Zimmerman’s trial might be a test case for the state’s stand your ground statute, a controversial measure passed in 2005 that allows those who feel threatened to use force, including deadly force, to protect themselves with no duty to try to first get out of harm’s way.
Corey, appointed as a special prosecutor by Scott, promised to not only get justice but to find the truth in the case that has rocked the state and captured the nation’s attention.
“We are not only ministers of justice, we are also seekers of the truth,” Corey said. “We will continue to seek the truth throughout this case.”
She and her co-workers will likely labor under a continued spotlight, but she said she wouldn’t bow to pressure, and would respect the rights of the accused, though she made it clear she thinks he is guilty.
“There is no doubt we have a desire for justice in this case,” Corey said. “But I want to stress we also took an oath to protect the due process rights of any person whom we charge with a crime. Our oath will be upheld for our victim, Trayvon Martin, and for the man responsible for his death, George Zimmerman.”
The charges were welcomed by Martin’s parents and others, who praised Scott for appointing Corey to head the investigation.
“There is no victory here, there is no winner here – they lost their son,” said the Rev. Al Sharpton following the charges. “This is about pursuing justice.”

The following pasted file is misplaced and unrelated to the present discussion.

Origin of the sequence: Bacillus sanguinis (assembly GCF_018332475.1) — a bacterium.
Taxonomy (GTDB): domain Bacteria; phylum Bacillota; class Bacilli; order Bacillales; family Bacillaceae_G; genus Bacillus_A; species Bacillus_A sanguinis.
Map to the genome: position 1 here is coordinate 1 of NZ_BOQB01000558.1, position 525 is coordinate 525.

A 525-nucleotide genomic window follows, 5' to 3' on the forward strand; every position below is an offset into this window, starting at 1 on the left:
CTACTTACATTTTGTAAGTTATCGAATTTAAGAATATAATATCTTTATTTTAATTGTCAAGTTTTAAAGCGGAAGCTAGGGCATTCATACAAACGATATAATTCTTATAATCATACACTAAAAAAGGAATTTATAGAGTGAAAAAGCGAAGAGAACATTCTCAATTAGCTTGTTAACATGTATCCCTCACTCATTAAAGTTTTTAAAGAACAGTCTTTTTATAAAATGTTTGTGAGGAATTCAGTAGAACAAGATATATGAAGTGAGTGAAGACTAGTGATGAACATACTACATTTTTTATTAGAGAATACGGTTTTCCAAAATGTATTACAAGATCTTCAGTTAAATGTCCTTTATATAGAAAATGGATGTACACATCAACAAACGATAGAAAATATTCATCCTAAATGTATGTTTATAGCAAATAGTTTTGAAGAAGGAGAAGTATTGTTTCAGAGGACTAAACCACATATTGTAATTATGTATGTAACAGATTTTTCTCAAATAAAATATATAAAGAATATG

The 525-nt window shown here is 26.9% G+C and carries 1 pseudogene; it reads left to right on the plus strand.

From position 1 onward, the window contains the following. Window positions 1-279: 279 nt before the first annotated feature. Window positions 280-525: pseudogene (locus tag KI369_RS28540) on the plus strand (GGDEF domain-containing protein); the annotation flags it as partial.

BUDGET TALKS AND POLY TECH:
Gov. Rick Scott has until April 21 to sign the Legislature’s $70 billion spending plan and is getting all sorts of advice on how to do that.
On Thursday, the governor met with Sen. JD Alexander, R-Lake Wales and chairman of the Senate Budget Committee. Alexander also spearheaded the effort to have Florida Polytechnic University in Polk County become the state’s 12th university.
It would be split from the University of South Florida, which now oversees activities at the satellite campus. The plan has a host of critics and Alexander isn’t taking any chances.
Meanwhile, Florida TaxWatch on Friday outlined a list of $150 million in budget turkeys it says were improperly included in the spending plan and should be vetoed.
Included in the group’s “Turkey Watch” list are $250,000 for Tune into Reading in Hernando County and $2 million for a digital learning center in Pinellas County, for example. Those projects were among $82.6 million worth of stuff placed in the budget during conference committee negotiations.
The group also listed about $21 million in economic development projects that warrant more scrutiny.
Not included in TawWatch’s turkey list? Florida Polytechnic.